SARAJEVO, Bosnia-Herzegovina – With Ratko Mladic's capture, the main perpetrators of Bosnia's war are either behind bars or dead. But the ethnic divisions they fomented live on, in a dysfunctional country tormented by the same mistrust that provoked Europe's worst bloodshed since World War II.
New violence among Bosnia's Serbs, Croats and Bosniak Muslims is unlikely, with the international community keeping a watchful eye out for trouble. But keeping the lid on simmering tensions is about all the European Union, U.S. and other powers have been able to accomplish in the 16 years since the fighting formally ended.
Bosnia today is not at war — but it's not really at peace either. The country is treading water as it waits for a life line from the EU, the U.S. and other nations.
But that rescue comes with conditions — creation of a strong centrally governed nation. That is endorsed by most Bosniaks and Croats but opposed by Bosnian Serbs, perpetuating the postwar political stalemate.
The EU has told Bosnia that if it wishes to join, it must create a stronger central government. But on the street, different visions of what Bosnia's future should be mirror the divisions at the top.
In Banja Luka, capital of the Serb part of Bosnia, Igor Gajic snorts in derision when asked about living in an ethnically unified Bosnia.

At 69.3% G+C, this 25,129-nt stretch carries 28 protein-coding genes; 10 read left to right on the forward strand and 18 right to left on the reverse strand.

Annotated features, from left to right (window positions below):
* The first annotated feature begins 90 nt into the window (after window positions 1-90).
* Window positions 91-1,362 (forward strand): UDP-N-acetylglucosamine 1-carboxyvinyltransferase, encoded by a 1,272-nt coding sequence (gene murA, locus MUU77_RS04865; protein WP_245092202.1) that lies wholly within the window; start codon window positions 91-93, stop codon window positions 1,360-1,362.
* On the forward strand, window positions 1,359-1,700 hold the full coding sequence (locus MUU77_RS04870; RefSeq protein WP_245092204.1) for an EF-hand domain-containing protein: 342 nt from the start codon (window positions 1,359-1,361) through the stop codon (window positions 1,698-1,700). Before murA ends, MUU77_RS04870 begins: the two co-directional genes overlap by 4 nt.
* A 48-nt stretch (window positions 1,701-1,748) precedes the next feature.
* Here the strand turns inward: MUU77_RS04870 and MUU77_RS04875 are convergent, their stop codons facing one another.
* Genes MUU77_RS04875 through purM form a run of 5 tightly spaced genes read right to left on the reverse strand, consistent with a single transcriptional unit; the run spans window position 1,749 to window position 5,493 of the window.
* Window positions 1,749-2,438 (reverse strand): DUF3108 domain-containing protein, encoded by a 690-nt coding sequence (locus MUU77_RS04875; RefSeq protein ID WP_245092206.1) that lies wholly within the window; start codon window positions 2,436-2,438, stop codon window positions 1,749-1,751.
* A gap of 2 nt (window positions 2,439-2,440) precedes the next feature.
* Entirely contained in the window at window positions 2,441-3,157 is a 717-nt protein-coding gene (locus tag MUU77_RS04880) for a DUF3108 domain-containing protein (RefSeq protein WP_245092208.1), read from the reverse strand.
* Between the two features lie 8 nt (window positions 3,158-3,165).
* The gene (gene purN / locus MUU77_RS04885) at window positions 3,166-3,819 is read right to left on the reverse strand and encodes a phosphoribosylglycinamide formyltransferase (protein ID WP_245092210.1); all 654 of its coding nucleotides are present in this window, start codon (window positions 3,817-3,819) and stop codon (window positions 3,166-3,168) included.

"I don't even know its anthem," he says.
As he speaks, about 2,000 protesters are demonstrating in the mountain village of Pale — a Bosnian Serb wartime stronghold — against Thursday's arrest of Mladic in neighboring Serbia. Mladic faces charges that include directing the slaughter of 8,000 Muslim men and boys in the Bosnian town of Srebrenica, and involvement in the relentless four-year siege of Sarajevo.
Among the demonstrators in Pale: a dog, with "Tadic" spray-painted on his body.
The inference is clear: Serbs here consider Serbian President Boris Tadic a traitor for ordering the capture of the Bosnian Serb general who perpetrated the Bosnian war's worst atrocities in his quest for the right of Bosnian Serbs to split from the rest of the country.
To the west, in Mostar, Bosnian Croat Vjekoslav Barcic, 48, speaks of an exodus of his ethnic kin to neighboring Croatia, which readily grants them passports.
"There is very little left of us," he says. "It is very hard to love this country the way it is."
In Sarajevo, meanwhile, 87-year-old Munevera Ljutovic blames the Serbs for the war — and the country's postwar paralysis.
"Who knows when this will heal," Ljutovic said.
Never, says Adila Semdo, whose two brothers-in-law and father-in-law were killed by Serb forces.
"Maybe it would have meant something if he were arrested 15 years ago when he could have told us why, why he did this," she says. "But not anymore."
Dissent permeates most of the country's institutions, from the lowest tiers of political power to its three person presidency. Meant to ensure power sharing, the presidency has instead become a stumbling block to nation building because its members cannot agree what that nation should look like.
In stances harking back to the origins of the war, Serb presidency member Nebojsa Radmanovic wants the Serb part of Bosnia to widen its autonomy, if not split away. But Bakir Izetbegovic and Zeljko Komsic, the Bosniak and Croat members, advocate a unified state of the three ethnic groups with a strong central government.